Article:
Nepal Considers Increasing Minimum Jail Term for Rhino Killers to 12 Years

Share

Longer jail terms may be in store for rhino killers who try to do business in Nepal.


A Supreme Court panel in Nepal has recommended increasing the minimum jail sentence for rhino poaching from five years to 12 years.

According to The Himalayan Times, Justices Bala Ram KC and Mohan Prasad Sitaula issued a report calling for longer minimum jail terms, stronger security and replacement of police posts in national parks. However, the maximum 15-year jail sentence appears to be unchallenged.

A division bench of Justices Bala Ram KC and Mohan Prasad Sitaula today issued a verdict … to increase the duration of minimum jail term for the poachers to 12 years from the existing five years in keeping with the SC-formed panel’s report. The report, though, has not recommended increasing the maximum jail term of 15 years.

The writ demands reestablishment of police posts displaced during the 11-year conflict and stepped up security arrangements in national parks to give the endangered species a better chance to survive.

Compensation for farmers whose crops are damaged by rhinos was also suggested.

In its report, the panel under Gopal Prasad Upadhayay, director general of the Department of National Parks and Wild Life Conservation, has suggested compensating the farmers whose crops the rhinos destroy.

The Supreme Court’s writ reportedly noted that if the current rate of rhino poaching continued in Nepal, the country could lose its rhinos in ten years.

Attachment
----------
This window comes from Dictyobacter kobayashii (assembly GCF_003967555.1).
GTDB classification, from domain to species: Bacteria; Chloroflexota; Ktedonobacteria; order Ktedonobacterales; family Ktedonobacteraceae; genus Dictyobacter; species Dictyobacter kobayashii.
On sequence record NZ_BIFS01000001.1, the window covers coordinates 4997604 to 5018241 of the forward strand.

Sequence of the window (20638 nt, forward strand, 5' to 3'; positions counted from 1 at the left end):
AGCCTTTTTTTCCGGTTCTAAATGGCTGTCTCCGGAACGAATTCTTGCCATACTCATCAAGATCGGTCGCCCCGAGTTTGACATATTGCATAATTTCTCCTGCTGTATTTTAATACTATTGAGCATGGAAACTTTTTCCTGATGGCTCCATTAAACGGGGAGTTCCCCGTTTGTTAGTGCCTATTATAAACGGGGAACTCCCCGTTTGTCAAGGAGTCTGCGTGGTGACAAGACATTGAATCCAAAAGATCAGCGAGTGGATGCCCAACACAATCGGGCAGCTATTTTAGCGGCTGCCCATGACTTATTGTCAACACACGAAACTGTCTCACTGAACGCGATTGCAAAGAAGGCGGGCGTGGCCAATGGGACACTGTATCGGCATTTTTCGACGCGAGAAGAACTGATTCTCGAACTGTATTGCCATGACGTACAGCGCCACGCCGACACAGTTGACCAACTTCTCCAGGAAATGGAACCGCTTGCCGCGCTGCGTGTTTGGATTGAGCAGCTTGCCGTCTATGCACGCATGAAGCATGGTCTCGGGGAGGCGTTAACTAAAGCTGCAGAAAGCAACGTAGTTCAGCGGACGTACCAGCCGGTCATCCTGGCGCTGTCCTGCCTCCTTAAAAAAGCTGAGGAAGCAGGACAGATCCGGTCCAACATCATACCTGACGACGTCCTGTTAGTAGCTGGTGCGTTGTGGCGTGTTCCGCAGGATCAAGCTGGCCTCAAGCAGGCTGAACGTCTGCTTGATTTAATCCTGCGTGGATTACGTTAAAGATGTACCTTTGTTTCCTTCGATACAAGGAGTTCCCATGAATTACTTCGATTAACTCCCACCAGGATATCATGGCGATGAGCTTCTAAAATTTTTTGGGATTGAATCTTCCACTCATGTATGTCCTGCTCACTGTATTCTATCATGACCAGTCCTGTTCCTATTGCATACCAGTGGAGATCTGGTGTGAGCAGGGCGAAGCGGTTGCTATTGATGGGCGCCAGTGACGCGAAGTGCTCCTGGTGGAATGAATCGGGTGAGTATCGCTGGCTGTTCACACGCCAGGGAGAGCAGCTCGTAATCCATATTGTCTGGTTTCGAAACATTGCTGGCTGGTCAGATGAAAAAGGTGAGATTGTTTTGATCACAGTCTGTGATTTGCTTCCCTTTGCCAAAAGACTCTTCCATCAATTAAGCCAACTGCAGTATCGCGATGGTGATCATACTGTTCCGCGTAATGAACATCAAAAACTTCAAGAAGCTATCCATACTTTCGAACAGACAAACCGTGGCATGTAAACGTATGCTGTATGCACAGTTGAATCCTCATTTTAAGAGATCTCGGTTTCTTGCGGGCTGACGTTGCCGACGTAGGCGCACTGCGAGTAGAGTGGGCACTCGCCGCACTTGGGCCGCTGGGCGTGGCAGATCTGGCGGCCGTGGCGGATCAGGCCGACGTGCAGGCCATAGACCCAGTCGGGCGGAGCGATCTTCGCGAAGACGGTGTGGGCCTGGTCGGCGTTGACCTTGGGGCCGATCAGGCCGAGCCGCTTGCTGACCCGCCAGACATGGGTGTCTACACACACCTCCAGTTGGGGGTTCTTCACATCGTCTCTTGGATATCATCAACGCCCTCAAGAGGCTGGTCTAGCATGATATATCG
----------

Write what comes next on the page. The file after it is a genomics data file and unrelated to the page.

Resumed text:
Although Nepal’s rhino numbers have been increasing overall, the demand for illegal rhino horn for use in traditional Chinese medicine is never far away – despite the fact rhino horn has been thoroughly tested and found to be of no medicinal value.

Nepal is currently home to around 435 of the world’s 2,850 greater one-horned rhinos (Rhinoceros unicornis).


Source: The Himalayan Times

Image: Wikimedia Commons

Rhishja Cota-Larson

I am the founder of Annamiticus, an educational nonprofit organization which provides news and information about wildlife crime and endangered species. I am the Editor of Rhino Horn is Not Medicine and Project Pangolin, author of the book Murder, Myths & Medicine, a writer for the environmental news blog Planetsave, the host of Behind the Schemes, and Producer for the upcoming documentary The Price. When I'm not blogging about the illegal wildlife trade, I enjoy gardening, reading, designing, and rocking out to live music.

More Posts - Website - Twitter - Facebook

Share